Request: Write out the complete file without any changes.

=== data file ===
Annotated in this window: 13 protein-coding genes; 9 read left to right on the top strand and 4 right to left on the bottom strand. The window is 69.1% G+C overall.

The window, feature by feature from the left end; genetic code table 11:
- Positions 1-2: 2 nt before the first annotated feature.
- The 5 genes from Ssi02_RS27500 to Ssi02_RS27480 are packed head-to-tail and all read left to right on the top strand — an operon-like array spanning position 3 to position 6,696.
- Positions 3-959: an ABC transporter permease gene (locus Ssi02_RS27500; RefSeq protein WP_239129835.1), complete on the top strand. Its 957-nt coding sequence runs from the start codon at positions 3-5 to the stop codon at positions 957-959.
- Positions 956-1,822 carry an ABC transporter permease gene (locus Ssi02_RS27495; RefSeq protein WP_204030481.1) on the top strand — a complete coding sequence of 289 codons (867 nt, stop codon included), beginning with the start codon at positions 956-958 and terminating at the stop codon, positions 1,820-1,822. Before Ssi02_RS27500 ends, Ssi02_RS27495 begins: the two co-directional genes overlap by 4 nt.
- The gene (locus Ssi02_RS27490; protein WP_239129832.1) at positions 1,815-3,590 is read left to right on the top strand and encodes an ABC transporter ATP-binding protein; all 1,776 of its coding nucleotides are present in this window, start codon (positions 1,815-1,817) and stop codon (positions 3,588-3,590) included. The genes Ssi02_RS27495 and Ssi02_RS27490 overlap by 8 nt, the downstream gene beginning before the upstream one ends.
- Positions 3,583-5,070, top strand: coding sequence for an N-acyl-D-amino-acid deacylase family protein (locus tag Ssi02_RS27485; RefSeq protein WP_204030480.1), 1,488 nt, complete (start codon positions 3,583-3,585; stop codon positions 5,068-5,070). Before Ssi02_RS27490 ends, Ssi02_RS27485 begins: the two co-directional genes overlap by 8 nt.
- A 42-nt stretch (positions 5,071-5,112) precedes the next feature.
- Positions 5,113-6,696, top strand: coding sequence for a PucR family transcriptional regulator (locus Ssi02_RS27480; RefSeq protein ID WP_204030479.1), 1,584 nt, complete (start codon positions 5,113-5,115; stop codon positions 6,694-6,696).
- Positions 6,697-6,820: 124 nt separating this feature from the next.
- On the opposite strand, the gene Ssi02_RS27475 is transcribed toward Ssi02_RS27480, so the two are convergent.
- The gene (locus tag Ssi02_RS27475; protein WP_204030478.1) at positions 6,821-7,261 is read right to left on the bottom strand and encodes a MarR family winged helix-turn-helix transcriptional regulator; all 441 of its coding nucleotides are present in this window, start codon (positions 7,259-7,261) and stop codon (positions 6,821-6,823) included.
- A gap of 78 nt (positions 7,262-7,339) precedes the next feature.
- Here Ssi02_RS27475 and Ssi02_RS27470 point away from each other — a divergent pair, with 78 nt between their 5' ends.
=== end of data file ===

Annotated in this window: 13 protein-coding genes; 9 read left to right on the top strand and 4 right to left on the bottom strand. The window is 69.1% G+C overall.

The window, feature by feature from the left end; genetic code table 11:
- Positions 1-2: 2 nt before the first annotated feature.
- The 5 genes from Ssi02_RS27500 to Ssi02_RS27480 are packed head-to-tail and all read left to right on the top strand — an operon-like array spanning position 3 to position 6,696.
- Positions 3-959: an ABC transporter permease gene (locus Ssi02_RS27500; RefSeq protein WP_239129835.1), complete on the top strand. Its 957-nt coding sequence runs from the start codon at positions 3-5 to the stop codon at positions 957-959.
- Positions 956-1,822 carry an ABC transporter permease gene (locus Ssi02_RS27495; RefSeq protein WP_204030481.1) on the top strand — a complete coding sequence of 289 codons (867 nt, stop codon included), beginning with the start codon at positions 956-958 and terminating at the stop codon, positions 1,820-1,822. Before Ssi02_RS27500 ends, Ssi02_RS27495 begins: the two co-directional genes overlap by 4 nt.
- The gene (locus Ssi02_RS27490; protein WP_239129832.1) at positions 1,815-3,590 is read left to right on the top strand and encodes an ABC transporter ATP-binding protein; all 1,776 of its coding nucleotides are present in this window, start codon (positions 1,815-1,817) and stop codon (positions 3,588-3,590) included. The genes Ssi02_RS27495 and Ssi02_RS27490 overlap by 8 nt, the downstream gene beginning before the upstream one ends.
- Positions 3,583-5,070, top strand: coding sequence for an N-acyl-D-amino-acid deacylase family protein (locus tag Ssi02_RS27485; RefSeq protein WP_204030480.1), 1,488 nt, complete (start codon positions 3,583-3,585; stop codon positions 5,068-5,070). Before Ssi02_RS27490 ends, Ssi02_RS27485 begins: the two co-directional genes overlap by 8 nt.
- A 42-nt stretch (positions 5,071-5,112) precedes the next feature.
- Positions 5,113-6,696, top strand: coding sequence for a PucR family transcriptional regulator (locus Ssi02_RS27480; RefSeq protein ID WP_204030479.1), 1,584 nt, complete (start codon positions 5,113-5,115; stop codon positions 6,694-6,696).
- Positions 6,697-6,820: 124 nt separating this feature from the next.
- On the opposite strand, the gene Ssi02_RS27475 is transcribed toward Ssi02_RS27480, so the two are convergent.
- The gene (locus tag Ssi02_RS27475; protein WP_204030478.1) at positions 6,821-7,261 is read right to left on the bottom strand and encodes a MarR family winged helix-turn-helix transcriptional regulator; all 441 of its coding nucleotides are present in this window, start codon (positions 7,259-7,261) and stop codon (positions 6,821-6,823) included.
- A gap of 78 nt (positions 7,262-7,339) precedes the next feature.
- Here Ssi02_RS27475 and Ssi02_RS27470 point away from each other — a divergent pair, with 78 nt between their 5' ends.